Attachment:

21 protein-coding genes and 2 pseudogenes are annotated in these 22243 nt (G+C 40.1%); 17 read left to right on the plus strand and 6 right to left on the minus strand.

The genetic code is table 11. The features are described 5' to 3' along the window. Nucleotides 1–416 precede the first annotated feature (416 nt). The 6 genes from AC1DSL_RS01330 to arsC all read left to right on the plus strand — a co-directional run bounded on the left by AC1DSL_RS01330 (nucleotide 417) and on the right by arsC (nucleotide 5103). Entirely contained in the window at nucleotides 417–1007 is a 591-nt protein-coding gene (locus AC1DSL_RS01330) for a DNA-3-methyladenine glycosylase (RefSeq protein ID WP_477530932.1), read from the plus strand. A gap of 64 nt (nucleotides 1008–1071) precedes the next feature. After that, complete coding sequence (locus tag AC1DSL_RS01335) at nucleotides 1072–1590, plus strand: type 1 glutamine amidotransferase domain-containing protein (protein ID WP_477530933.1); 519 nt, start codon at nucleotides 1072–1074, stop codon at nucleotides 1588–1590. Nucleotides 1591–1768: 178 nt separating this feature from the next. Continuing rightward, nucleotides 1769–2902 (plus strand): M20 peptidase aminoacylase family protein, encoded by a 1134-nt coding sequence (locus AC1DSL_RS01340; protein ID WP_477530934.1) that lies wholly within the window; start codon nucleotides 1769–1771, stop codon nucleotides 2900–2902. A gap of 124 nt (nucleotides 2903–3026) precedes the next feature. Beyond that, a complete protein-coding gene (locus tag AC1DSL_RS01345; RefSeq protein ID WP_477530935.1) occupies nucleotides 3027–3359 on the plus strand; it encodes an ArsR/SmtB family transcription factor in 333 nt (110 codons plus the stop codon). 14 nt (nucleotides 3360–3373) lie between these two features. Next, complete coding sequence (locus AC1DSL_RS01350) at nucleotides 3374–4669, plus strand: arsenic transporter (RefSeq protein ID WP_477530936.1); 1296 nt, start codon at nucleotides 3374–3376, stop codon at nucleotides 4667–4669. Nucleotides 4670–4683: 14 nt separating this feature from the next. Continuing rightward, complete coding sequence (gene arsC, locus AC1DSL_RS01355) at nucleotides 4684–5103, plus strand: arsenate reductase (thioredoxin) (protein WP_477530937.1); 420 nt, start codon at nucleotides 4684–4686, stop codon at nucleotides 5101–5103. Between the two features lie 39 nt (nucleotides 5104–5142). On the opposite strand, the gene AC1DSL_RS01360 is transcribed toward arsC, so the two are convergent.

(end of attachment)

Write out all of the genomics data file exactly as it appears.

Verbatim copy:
21 protein-coding genes and 2 pseudogenes are annotated in these 22243 nt (G+C 40.1%); 17 read left to right on the plus strand and 6 right to left on the minus strand.

The genetic code is table 11. The features are described 5' to 3' along the window. Nucleotides 1–416 precede the first annotated feature (416 nt). The 6 genes from AC1DSL_RS01330 to arsC all read left to right on the plus strand — a co-directional run bounded on the left by AC1DSL_RS01330 (nucleotide 417) and on the right by arsC (nucleotide 5103). Entirely contained in the window at nucleotides 417–1007 is a 591-nt protein-coding gene (locus AC1DSL_RS01330) for a DNA-3-methyladenine glycosylase (RefSeq protein ID WP_477530932.1), read from the plus strand. A gap of 64 nt (nucleotides 1008–1071) precedes the next feature. After that, complete coding sequence (locus tag AC1DSL_RS01335) at nucleotides 1072–1590, plus strand: type 1 glutamine amidotransferase domain-containing protein (protein ID WP_477530933.1); 519 nt, start codon at nucleotides 1072–1074, stop codon at nucleotides 1588–1590. Nucleotides 1591–1768: 178 nt separating this feature from the next. Continuing rightward, nucleotides 1769–2902 (plus strand): M20 peptidase aminoacylase family protein, encoded by a 1134-nt coding sequence (locus AC1DSL_RS01340; protein ID WP_477530934.1) that lies wholly within the window; start codon nucleotides 1769–1771, stop codon nucleotides 2900–2902. A gap of 124 nt (nucleotides 2903–3026) precedes the next feature. Beyond that, a complete protein-coding gene (locus tag AC1DSL_RS01345; RefSeq protein ID WP_477530935.1) occupies nucleotides 3027–3359 on the plus strand; it encodes an ArsR/SmtB family transcription factor in 333 nt (110 codons plus the stop codon). 14 nt (nucleotides 3360–3373) lie between these two features. Next, complete coding sequence (locus AC1DSL_RS01350) at nucleotides 3374–4669, plus strand: arsenic transporter (RefSeq protein ID WP_477530936.1); 1296 nt, start codon at nucleotides 3374–3376, stop codon at nucleotides 4667–4669. Nucleotides 4670–4683: 14 nt separating this feature from the next. Continuing rightward, complete coding sequence (gene arsC, locus AC1DSL_RS01355) at nucleotides 4684–5103, plus strand: arsenate reductase (thioredoxin) (protein WP_477530937.1); 420 nt, start codon at nucleotides 4684–4686, stop codon at nucleotides 5101–5103. Between the two features lie 39 nt (nucleotides 5104–5142). On the opposite strand, the gene AC1DSL_RS01360 is transcribed toward arsC, so the two are convergent.